First: A hearty (and heart-felt) thank-you to Mary Hardy for shepherding FAUW through the difficult past few months, stepping into the breach and supporting the association when the help was sorely needed.
Second: Another note of thanks for the support the membership has shown in entrusting me with the FAUW presidency in these fraught times. I intend to do my level best to honour that trust.
My focus is on FAUW’s core duties: defending and enhancing the term and conditions of employment of faculty members at the University of Waterloo (that’s YOU). My first task is to assist in the formation of a strong negotiating team for the upcoming round of negotiations toward a salary settlement that should take effect on 1 May 2024. Stay tuned for announcements on that front.
FAUW’s core duties also include the defence of the following three basic principles – a well-balanced tripod, so to speak: collegial governance, academic freedom, and equity. Over-emphasizing any one of them at the expense of the others leads to an imbalance that risks toppling the whole.
Of these three, I feel that the first is the one that has become the most precarious within our institution over the past few years, and where my own capacities for bridge-building have the best chance of bearing fruit. Disruptions relating to the pandemic have not always brought out the best in people, leading to what I perceive to have been quite a bit of friction between FAUW and the university’s administrators. My first task is to attempt to restore a less adversarial relationship between these parties, and I invite my counterparts/colleagues in Needles Hall and elsewhere to join in meeting me halfway in this effort, to everyone’s benefit. I witnessed what a reasonably good working relationship looked like the last time I was in this position (2012-2015). One of my yardsticks for success will be how swiftly (and effectively, as far as you, the membership, is concerned) all the university Policies that have been open and under discussion for far too long (e.g., Policy 1, 12, 33, 57, 76/77) will be resolved to the satisfaction of all parties involved.
Academic freedom is also at risk as a result of external forces. UW has been in the news quite a bit lately relating to our substantial reliance on corporate sponsorships (or, “partnerships”), which had been heartily encouraged and welcomed until very recently. To me, this is a perfect example of how you can never do only one thing (i.e., there are always unintended consequences to anything we choose to do). In my view, corporate sponsorships are a necessary evil that hold the clear potential for jeopardizing the academic freedom of the researchers they involve. This is because the research that corporate entities sponsor tends (overwhelmingly?) to be goal-directed rather than curiosity-driven. If anyone out there feels that their academic freedom is being compromised, you are very much invited to approach FAUW representatives for assistance – we have an active Academic Freedom and Tenure Committee whose primary purpose is precisely to assist colleagues (especially those in precarious pre-tenure positions) in such matters.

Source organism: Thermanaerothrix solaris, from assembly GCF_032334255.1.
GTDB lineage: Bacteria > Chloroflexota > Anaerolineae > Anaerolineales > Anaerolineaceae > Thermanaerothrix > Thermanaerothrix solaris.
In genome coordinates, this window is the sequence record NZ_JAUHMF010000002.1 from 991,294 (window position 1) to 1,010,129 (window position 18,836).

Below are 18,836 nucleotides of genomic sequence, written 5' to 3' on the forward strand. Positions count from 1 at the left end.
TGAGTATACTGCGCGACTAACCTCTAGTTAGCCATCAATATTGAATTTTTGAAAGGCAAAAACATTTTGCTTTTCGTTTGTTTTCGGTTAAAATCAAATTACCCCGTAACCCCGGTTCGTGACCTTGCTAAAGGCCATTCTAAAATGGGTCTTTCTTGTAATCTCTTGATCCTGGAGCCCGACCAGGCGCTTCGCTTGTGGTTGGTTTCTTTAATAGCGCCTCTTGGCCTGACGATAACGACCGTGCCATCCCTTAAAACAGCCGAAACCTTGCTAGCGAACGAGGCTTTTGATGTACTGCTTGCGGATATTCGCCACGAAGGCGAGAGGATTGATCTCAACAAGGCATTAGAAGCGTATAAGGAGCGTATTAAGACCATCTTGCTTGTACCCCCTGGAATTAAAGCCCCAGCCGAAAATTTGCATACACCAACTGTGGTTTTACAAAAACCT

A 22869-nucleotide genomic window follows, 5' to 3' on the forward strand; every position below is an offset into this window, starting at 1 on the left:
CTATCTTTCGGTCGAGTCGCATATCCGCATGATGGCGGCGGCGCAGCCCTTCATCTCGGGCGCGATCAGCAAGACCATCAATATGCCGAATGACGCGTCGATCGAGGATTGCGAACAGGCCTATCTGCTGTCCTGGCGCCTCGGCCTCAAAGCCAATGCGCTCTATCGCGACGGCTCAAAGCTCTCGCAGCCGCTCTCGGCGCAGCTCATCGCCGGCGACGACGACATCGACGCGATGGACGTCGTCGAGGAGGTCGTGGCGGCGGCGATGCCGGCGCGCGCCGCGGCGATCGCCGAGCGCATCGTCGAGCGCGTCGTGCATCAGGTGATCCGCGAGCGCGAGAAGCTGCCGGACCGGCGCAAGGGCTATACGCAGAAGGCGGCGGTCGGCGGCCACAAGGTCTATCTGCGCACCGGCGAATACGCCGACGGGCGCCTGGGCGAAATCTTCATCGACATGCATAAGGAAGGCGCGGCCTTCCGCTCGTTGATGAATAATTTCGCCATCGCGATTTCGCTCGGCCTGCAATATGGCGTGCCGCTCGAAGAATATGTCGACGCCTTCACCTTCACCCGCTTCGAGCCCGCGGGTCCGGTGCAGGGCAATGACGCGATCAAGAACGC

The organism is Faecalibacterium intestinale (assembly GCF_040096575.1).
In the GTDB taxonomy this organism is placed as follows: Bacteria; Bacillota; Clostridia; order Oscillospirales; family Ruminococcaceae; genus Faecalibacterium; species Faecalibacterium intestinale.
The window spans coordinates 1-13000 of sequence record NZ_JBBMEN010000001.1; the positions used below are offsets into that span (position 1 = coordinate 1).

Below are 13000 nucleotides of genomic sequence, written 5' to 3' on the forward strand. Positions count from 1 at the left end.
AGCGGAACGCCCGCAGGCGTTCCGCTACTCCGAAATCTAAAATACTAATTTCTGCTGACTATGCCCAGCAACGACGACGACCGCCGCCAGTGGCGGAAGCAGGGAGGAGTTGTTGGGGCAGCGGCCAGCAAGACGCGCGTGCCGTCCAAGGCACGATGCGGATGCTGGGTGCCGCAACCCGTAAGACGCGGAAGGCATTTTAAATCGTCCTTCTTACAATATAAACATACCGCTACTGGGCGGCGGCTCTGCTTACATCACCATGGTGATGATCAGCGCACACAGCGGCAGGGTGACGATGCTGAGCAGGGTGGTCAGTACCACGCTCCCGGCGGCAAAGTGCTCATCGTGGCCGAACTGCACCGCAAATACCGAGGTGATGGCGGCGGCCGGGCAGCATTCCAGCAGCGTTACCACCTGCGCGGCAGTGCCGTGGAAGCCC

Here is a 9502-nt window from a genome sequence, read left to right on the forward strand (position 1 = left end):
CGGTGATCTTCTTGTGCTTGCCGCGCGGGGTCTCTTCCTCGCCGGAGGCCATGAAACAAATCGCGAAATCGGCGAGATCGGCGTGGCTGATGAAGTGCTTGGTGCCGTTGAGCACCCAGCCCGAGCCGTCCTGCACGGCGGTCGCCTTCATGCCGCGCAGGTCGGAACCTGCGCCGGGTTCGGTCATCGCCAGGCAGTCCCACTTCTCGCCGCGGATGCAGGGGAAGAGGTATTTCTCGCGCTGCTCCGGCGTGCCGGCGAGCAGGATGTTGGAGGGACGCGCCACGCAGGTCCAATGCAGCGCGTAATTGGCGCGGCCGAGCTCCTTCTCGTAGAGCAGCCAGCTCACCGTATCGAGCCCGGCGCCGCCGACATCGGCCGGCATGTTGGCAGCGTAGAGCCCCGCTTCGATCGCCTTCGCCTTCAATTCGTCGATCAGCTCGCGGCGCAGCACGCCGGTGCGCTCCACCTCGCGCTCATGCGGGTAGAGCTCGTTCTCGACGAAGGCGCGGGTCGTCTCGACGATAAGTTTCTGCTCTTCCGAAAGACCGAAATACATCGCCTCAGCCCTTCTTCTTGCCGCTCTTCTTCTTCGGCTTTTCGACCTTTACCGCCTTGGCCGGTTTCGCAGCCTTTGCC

In terms of equity, I feel that FAUW has a very strong and active Equity Committee, and the university has also established an EDI office. Both bodies are made up of colleagues (for the former) and staff members (for the latter) who are champions for the principal of equity. Their combined work ensures that any concerns over matters of equity are being addressed with all due zeal and vigour.
Broadly speaking, my approach to the new task of being president will be to listen carefully to anyone willing to share their perspectives on work-related problems (e.g., have any of you had trouble with our new insurer, Green Shield?). Consequently, I encourage anyone inclined to do so to attend my FAUW Open Office Hours (duration: ~90 mins, or until we’re done chatting) that I will hold twice monthly, every second Tuesday at 16:00 beginning on 23 May. I plan to alternate between hosting these office hours at my office itself (ML 231) and at the Grad House (for a more convivial, less formal atmosphere). The first such open session will be held at my office. Feel free to drop by for a chat – I look forward to meeting you!
Finally, at our recent Spring General Meeting, I took a screen cap of the word cloud generated by the question: “What would you like FAUW to work on in 2023-24?”, and here’s what we got
In light of this, I plan to bring our General Meetings back to being in-person, and I will see if we can still find the supplier of the famous samosas that so many seem to want – hopefully that business wasn’t one of the COVID casualties. I’ve always found that virtual meetings in 2D lack depth (in every possible sense), and I miss seeing everyone’s real faces rather than computer-rendered simulacra that often have trouble keeping up in real time. Again, I look forward to seeing everyone in 3D!
2 thoughts on “Inaugural Blog Post… + Samosas!-David Porreca, FAUW President (Department of Classical Studies)”
Will meetings be hybrid? It seems like online meetings has enabled more people to participate. Participation in a member organization is a good thing.
What is this metaphors really saying/doing? Shouldn’t collegial governance (if it is working), academic freedom and equity be understood holistically and mutually-reinforcing rather than as trade-offs?
“FAUW’s core duties also include the defence of the following three basic principles – a well-balanced tripod, so to speak: collegial governance, academic freedom, and equity. Over-emphasizing any one of them at the expense of the others leads to an imbalance that risks toppling the whole.”